Wednesday, November 3, 2010
I don't know who is responsible for remixing Barkley's wonderful pregame ritual with Ace of Base, so I can't credit you appropriately. Please know that my hat goes off to you, good sir.* But even Ace of Base and dancing outside the Colosseum cannot overcome the SHOCK AND AWE of Chip Kelly's Oregon band of super soldiers.
H/T to EDSBS
*criticism for Barkley null and void because I occasionally listened to Avril Lavigne before football games.
Tuesday, November 2, 2010
Like me, you may have thought Brad Childress released Randy Moss because of his lack of effort and, uh, interesting press conference on Sunday. You'd be wrong.
Michael Silver, you can print it, I don't care how you put it on yo' ink:
I like to imagine that scene playing out like this, with Rodney Dangerfield in the Randy Moss role and Brad Childress played by Judge Smails:Even before Sunday’s surreal address to the media following the Vikings’ 28-18 defeat to the Patriots at Gillette Stadium – during which he questioned Childress’ leadership while effusively praising his former coach, Bill Belichick, and the Patriots’ organization – Moss had alienated some of his teammates with his brash, entitled behavior, most glaringly in an incident that occurred in the team’s locker room last Friday afternoon, Yahoo! Sports has learned.
As is the team’s custom on Fridays, a local food establishment was invited to the training facility to serve a catered, post-practice meal in the locker room. In this case, a St. Paul restaurant that is a favorite of former Vikings center Matt Birk. As the proprietors helped serve chicken, ribs, pasta and other dishes to Vikings players, Moss paced up and down the serving line and loudly expressed his displeasure with the offerings.
According to one player who witnessed the scene, Moss yelled, “What the [expletive]? Who ordered this crap? I wouldn’t feed this to my dog!”
Anyway, moving on:
Said the witness: “It was brutal. The truth is, he deserved to be cut after that. It was such an uncomfortable moment. You know that feeling where you just can tell someone feels so small? That’s what it was like being there.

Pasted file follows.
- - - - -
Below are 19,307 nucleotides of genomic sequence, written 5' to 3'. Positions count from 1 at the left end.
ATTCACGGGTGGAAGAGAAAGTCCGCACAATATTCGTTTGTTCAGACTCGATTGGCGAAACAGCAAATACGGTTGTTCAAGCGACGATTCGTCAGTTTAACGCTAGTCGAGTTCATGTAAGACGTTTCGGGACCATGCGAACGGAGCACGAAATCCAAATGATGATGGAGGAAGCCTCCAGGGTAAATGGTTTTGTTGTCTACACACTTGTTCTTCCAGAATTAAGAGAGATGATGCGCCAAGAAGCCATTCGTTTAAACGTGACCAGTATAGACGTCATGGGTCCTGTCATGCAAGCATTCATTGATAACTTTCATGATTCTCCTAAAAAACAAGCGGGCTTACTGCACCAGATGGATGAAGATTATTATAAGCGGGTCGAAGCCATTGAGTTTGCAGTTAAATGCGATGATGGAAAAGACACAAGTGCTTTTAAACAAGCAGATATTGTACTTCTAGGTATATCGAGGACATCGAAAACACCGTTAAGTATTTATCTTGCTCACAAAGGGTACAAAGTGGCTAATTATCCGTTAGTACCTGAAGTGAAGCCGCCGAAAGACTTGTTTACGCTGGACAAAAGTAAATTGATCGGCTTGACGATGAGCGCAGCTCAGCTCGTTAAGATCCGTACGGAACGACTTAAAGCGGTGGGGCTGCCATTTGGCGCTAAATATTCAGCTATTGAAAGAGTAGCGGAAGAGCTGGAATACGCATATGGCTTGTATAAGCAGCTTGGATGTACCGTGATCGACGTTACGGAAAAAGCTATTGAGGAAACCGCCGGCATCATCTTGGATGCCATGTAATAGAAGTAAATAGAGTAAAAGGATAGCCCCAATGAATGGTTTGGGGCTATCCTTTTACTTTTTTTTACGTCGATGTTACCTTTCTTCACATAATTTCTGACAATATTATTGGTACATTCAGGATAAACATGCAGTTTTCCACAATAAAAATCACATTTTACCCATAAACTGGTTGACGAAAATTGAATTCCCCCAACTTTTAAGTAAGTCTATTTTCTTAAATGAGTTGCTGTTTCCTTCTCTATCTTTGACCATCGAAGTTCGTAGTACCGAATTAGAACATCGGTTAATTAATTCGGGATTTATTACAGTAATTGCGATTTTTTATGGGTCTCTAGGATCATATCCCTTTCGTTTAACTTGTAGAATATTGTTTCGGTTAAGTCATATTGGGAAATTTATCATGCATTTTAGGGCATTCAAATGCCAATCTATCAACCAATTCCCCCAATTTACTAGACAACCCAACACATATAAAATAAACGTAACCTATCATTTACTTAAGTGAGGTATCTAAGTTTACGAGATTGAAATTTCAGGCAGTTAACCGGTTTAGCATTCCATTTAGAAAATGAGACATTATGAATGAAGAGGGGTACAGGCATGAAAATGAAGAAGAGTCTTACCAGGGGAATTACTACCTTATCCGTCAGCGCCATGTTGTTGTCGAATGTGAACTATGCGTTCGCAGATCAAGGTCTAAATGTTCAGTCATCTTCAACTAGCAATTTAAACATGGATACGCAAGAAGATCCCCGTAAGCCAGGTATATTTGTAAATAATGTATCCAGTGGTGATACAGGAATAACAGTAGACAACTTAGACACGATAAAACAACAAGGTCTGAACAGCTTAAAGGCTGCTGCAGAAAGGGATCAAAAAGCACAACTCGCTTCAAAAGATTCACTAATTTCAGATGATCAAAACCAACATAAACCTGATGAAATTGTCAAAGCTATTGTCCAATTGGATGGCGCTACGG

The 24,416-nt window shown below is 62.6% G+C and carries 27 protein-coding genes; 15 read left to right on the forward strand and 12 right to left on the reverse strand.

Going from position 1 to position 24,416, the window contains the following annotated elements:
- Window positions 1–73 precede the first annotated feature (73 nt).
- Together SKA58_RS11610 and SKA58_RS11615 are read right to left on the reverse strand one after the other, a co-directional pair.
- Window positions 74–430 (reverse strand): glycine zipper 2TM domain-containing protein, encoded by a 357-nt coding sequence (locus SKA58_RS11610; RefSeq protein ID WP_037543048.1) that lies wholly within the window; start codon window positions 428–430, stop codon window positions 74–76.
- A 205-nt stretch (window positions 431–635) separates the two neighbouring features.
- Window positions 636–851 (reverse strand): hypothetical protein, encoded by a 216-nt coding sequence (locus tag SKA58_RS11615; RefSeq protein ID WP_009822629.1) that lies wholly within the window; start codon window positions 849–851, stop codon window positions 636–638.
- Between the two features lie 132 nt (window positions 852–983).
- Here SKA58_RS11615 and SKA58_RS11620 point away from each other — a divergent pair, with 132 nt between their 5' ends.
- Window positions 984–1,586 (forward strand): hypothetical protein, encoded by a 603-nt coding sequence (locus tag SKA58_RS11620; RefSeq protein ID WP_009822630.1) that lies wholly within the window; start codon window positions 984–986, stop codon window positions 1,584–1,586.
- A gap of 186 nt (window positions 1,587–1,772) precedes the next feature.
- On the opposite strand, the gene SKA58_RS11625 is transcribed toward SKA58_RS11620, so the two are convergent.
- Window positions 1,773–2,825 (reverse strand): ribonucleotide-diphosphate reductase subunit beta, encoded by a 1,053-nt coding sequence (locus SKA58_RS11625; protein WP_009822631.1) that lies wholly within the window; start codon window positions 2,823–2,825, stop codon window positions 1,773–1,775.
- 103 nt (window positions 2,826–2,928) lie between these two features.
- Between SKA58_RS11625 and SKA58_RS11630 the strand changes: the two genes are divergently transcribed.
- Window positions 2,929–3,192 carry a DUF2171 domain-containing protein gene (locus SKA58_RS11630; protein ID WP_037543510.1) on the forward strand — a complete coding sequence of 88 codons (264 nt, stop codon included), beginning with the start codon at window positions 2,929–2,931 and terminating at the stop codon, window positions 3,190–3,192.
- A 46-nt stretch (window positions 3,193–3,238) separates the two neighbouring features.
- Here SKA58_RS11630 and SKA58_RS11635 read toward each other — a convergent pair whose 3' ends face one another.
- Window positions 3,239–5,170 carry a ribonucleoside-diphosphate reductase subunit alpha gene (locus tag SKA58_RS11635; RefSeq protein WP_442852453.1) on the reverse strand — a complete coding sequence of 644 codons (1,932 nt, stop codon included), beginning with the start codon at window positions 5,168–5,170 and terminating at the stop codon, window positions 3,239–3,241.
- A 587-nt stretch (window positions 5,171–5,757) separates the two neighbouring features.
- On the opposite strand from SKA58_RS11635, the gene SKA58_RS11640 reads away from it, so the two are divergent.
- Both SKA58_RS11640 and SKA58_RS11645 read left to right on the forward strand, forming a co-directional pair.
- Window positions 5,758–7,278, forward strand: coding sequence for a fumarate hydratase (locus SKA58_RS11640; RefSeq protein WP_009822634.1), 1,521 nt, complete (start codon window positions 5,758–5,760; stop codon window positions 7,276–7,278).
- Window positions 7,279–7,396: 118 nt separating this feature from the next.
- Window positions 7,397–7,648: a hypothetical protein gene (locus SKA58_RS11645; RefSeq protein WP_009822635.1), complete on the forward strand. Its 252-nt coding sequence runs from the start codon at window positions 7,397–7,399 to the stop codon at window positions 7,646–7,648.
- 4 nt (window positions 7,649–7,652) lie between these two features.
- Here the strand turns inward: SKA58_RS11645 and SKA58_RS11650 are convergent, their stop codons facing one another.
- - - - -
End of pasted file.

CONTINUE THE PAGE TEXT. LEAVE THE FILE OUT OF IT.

“This wasn’t a chain – it was a mom-and-pop restaurant, and you could tell it was their best stuff. They had a special carving station set up, and there were players and other support staff lining up to eat it. And [Moss] is at his locker saying, ‘You know, I used to have to eat that crap – but now I’ve got money.’ You just felt so sad for them. I had never seen anyone treated like that.
“And by the way, the food was actually really good.”
While I can't condone that type of behavior from Moss - it just doesn't fit with the hyper-annoying, Minnesota-based, passive-aggressive way of complaining only when the people you're complaining about are no longer within earshot - I'll reserve judgment until I find out what restaurant was catering the Vikings' meal. Because if it was fucking Dixie's, then I'm siding with Randy.
When Childress, according to one person in Monday’s meeting, said of Moss, “This just doesn’t fit with how we treat people, how we talk to people and how we act,” it was clear that he was referring to the incident that occurred last Friday. Sunday’s stream-of-consciousness statement to the media only reinforced the internal perception that Moss was going out of his way to disrespect the organization.
Disrespect. The second worst thing to cite in any reasoning, narrowly trailing "haters." What an organization.
Monday, November 1, 2010
White old hillbilly:
- calls out his coach
- refuses to be benched
- pussyfoots around and doesn't show up to training camp until the middle of August
- struggles through 7 games
- calls out his coach again
- calls out his coach for a third time
Black not-as-old hillbilly:
- dogs a few routes in one game
- gives no effort to catch a ball after he's interfered with in the next game
- calls out his coach and gives the most enjoyably bizarre press conference in a long time
White old hillbilly never suffers any reprecussions. Black not-as-old hillbilly gets cut after four games.
Brad Childress is a fucking dipshit assface moron.
Sunday, October 31, 2010
Ohio State 52, Minnesota 10
Oregon 53, USC 32
Auburn 51, Mississippi 31
TCU 48, UNLV 6